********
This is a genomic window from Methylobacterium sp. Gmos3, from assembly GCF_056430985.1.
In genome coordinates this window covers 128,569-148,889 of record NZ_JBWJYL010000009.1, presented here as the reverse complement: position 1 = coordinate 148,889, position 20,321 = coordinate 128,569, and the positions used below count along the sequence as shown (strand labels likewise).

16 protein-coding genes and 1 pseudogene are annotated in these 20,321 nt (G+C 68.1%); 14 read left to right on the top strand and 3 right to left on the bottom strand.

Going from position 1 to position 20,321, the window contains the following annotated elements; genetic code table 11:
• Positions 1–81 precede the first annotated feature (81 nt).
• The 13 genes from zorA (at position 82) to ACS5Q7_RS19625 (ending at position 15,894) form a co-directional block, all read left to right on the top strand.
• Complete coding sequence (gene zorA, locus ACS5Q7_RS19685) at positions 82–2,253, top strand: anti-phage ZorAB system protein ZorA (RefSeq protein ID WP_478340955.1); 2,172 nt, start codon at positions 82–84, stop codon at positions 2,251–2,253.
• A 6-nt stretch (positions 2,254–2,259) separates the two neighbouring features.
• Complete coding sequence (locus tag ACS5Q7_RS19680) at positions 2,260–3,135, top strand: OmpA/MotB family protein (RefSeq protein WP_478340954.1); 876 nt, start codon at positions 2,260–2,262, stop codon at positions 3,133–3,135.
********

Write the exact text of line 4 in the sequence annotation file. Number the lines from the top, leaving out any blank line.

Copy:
Going from position 1 to position 20,321, the window contains the following annotated elements; genetic code table 11: